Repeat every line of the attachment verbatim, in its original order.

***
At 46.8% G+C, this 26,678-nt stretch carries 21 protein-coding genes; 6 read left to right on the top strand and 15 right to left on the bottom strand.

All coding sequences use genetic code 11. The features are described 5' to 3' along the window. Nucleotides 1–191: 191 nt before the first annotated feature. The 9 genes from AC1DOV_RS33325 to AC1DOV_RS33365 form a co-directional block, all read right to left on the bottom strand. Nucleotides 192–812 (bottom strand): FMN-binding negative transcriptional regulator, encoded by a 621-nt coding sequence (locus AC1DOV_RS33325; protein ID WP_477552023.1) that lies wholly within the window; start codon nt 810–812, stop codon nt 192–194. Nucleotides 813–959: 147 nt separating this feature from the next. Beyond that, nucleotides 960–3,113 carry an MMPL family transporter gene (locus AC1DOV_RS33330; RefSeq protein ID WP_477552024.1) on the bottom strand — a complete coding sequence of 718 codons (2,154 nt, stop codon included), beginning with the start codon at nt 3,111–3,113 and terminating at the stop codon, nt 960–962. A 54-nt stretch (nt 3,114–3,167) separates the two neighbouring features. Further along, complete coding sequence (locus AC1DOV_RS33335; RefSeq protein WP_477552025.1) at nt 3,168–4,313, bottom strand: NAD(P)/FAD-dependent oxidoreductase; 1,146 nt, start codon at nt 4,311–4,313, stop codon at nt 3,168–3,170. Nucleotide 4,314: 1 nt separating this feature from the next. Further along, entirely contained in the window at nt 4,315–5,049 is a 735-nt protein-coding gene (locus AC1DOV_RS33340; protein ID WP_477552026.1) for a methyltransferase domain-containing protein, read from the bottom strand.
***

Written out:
At 46.8% G+C, this 26,678-nt stretch carries 21 protein-coding genes; 6 read left to right on the top strand and 15 right to left on the bottom strand.

All coding sequences use genetic code 11. The features are described 5' to 3' along the window. Nucleotides 1–191: 191 nt before the first annotated feature. The 9 genes from AC1DOV_RS33325 to AC1DOV_RS33365 form a co-directional block, all read right to left on the bottom strand. Nucleotides 192–812 (bottom strand): FMN-binding negative transcriptional regulator, encoded by a 621-nt coding sequence (locus AC1DOV_RS33325; protein ID WP_477552023.1) that lies wholly within the window; start codon nt 810–812, stop codon nt 192–194. Nucleotides 813–959: 147 nt separating this feature from the next. Beyond that, nucleotides 960–3,113 carry an MMPL family transporter gene (locus AC1DOV_RS33330; RefSeq protein ID WP_477552024.1) on the bottom strand — a complete coding sequence of 718 codons (2,154 nt, stop codon included), beginning with the start codon at nt 3,111–3,113 and terminating at the stop codon, nt 960–962. A 54-nt stretch (nt 3,114–3,167) separates the two neighbouring features. Further along, complete coding sequence (locus AC1DOV_RS33335; RefSeq protein WP_477552025.1) at nt 3,168–4,313, bottom strand: NAD(P)/FAD-dependent oxidoreductase; 1,146 nt, start codon at nt 4,311–4,313, stop codon at nt 3,168–3,170. Nucleotide 4,314: 1 nt separating this feature from the next. Further along, entirely contained in the window at nt 4,315–5,049 is a 735-nt protein-coding gene (locus AC1DOV_RS33340; protein ID WP_477552026.1) for a methyltransferase domain-containing protein, read from the bottom strand.